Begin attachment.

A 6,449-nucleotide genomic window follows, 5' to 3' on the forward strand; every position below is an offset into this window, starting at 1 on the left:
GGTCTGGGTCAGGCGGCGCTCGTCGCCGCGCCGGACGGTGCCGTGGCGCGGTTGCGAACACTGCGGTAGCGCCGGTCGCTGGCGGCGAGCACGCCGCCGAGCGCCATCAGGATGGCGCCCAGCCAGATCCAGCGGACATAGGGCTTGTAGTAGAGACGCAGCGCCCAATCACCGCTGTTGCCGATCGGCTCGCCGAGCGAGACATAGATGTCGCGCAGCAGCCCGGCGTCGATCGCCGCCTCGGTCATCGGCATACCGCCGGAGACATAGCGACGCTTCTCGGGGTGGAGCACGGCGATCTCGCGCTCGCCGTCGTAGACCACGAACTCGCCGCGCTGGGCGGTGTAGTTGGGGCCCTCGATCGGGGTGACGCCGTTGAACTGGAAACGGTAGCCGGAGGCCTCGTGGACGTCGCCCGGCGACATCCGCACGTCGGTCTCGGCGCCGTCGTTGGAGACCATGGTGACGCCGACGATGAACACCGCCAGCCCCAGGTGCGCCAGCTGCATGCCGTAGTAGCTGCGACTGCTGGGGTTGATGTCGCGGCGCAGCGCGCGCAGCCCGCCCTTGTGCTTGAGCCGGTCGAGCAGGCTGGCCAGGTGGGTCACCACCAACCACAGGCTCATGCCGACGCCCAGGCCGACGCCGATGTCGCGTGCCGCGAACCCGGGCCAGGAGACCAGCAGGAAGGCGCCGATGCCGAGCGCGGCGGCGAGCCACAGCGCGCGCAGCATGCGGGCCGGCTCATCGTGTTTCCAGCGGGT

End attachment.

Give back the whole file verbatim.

A 6,449-nucleotide genomic window follows, 5' to 3' on the forward strand; every position below is an offset into this window, starting at 1 on the left:
GGTCTGGGTCAGGCGGCGCTCGTCGCCGCGCCGGACGGTGCCGTGGCGCGGTTGCGAACACTGCGGTAGCGCCGGTCGCTGGCGGCGAGCACGCCGCCGAGCGCCATCAGGATGGCGCCCAGCCAGATCCAGCGGACATAGGGCTTGTAGTAGAGACGCAGCGCCCAATCACCGCTGTTGCCGATCGGCTCGCCGAGCGAGACATAGATGTCGCGCAGCAGCCCGGCGTCGATCGCCGCCTCGGTCATCGGCATACCGCCGGAGACATAGCGACGCTTCTCGGGGTGGAGCACGGCGATCTCGCGCTCGCCGTCGTAGACCACGAACTCGCCGCGCTGGGCGGTGTAGTTGGGGCCCTCGATCGGGGTGACGCCGTTGAACTGGAAACGGTAGCCGGAGGCCTCGTGGACGTCGCCCGGCGACATCCGCACGTCGGTCTCGGCGCCGTCGTTGGAGACCATGGTGACGCCGACGATGAACACCGCCAGCCCCAGGTGCGCCAGCTGCATGCCGTAGTAGCTGCGACTGCTGGGGTTGATGTCGCGGCGCAGCGCGCGCAGCCCGCCCTTGTGCTTGAGCCGGTCGAGCAGGCTGGCCAGGTGGGTCACCACCAACCACAGGCTCATGCCGACGCCCAGGCCGACGCCGATGTCGCGTGCCGCGAACCCGGGCCAGGAGACCAGCAGGAAGGCGCCGATGCCGAGCGCGGCGGCGAGCCACAGCGCGCGCAGCATGCGGGCCGGCTCATCGTGTTTCCAGCGGGT